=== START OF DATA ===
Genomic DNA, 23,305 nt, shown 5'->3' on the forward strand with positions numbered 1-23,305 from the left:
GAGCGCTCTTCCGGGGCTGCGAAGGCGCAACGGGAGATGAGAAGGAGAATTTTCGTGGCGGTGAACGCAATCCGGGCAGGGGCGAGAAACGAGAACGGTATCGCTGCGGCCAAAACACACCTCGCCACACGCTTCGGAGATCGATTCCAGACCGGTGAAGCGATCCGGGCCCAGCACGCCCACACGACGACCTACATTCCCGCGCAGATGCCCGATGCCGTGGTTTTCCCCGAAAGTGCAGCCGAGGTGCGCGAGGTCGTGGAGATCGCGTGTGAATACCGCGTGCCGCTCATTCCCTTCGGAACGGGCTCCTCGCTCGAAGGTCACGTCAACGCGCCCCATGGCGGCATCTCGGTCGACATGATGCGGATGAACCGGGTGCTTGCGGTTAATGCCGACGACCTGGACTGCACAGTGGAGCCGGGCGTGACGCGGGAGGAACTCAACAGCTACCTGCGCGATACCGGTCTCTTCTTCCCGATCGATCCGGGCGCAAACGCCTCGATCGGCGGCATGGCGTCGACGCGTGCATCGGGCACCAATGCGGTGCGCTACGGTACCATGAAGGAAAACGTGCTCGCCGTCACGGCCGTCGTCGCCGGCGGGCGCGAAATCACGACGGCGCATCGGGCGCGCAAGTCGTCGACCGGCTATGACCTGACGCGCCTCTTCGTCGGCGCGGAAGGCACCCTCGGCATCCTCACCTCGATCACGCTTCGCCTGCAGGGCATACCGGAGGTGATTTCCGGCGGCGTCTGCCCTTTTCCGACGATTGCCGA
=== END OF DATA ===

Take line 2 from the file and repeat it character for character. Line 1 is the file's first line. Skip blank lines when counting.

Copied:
GAGCGCTCTTCCGGGGCTGCGAAGGCGCAACGGGAGATGAGAAGGAGAATTTTCGTGGCGGTGAACGCAATCCGGGCAGGGGCGAGAAACGAGAACGGTATCGCTGCGGCCAAAACACACCTCGCCACACGCTTCGGAGATCGATTCCAGACCGGTGAAGCGATCCGGGCCCAGCACGCCCACACGACGACCTACATTCCCGCGCAGATGCCCGATGCCGTGGTTTTCCCCGAAAGTGCAGCCGAGGTGCGCGAGGTCGTGGAGATCGCGTGTGAATACCGCGTGCCGCTCATTCCCTTCGGAACGGGCTCCTCGCTCGAAGGTCACGTCAACGCGCCCCATGGCGGCATCTCGGTCGACATGATGCGGATGAACCGGGTGCTTGCGGTTAATGCCGACGACCTGGACTGCACAGTGGAGCCGGGCGTGACGCGGGAGGAACTCAACAGCTACCTGCGCGATACCGGTCTCTTCTTCCCGATCGATCCGGGCGCAAACGCCTCGATCGGCGGCATGGCGTCGACGCGTGCATCGGGCACCAATGCGGTGCGCTACGGTACCATGAAGGAAAACGTGCTCGCCGTCACGGCCGTCGTCGCCGGCGGGCGCGAAATCACGACGGCGCATCGGGCGCGCAAGTCGTCGACCGGCTATGACCTGACGCGCCTCTTCGTCGGCGCGGAAGGCACCCTCGGCATCCTCACCTCGATCACGCTTCGCCTGCAGGGCATACCGGAGGTGATTTCCGGCGGCGTCTGCCCTTTTCCGACGATTGCCGA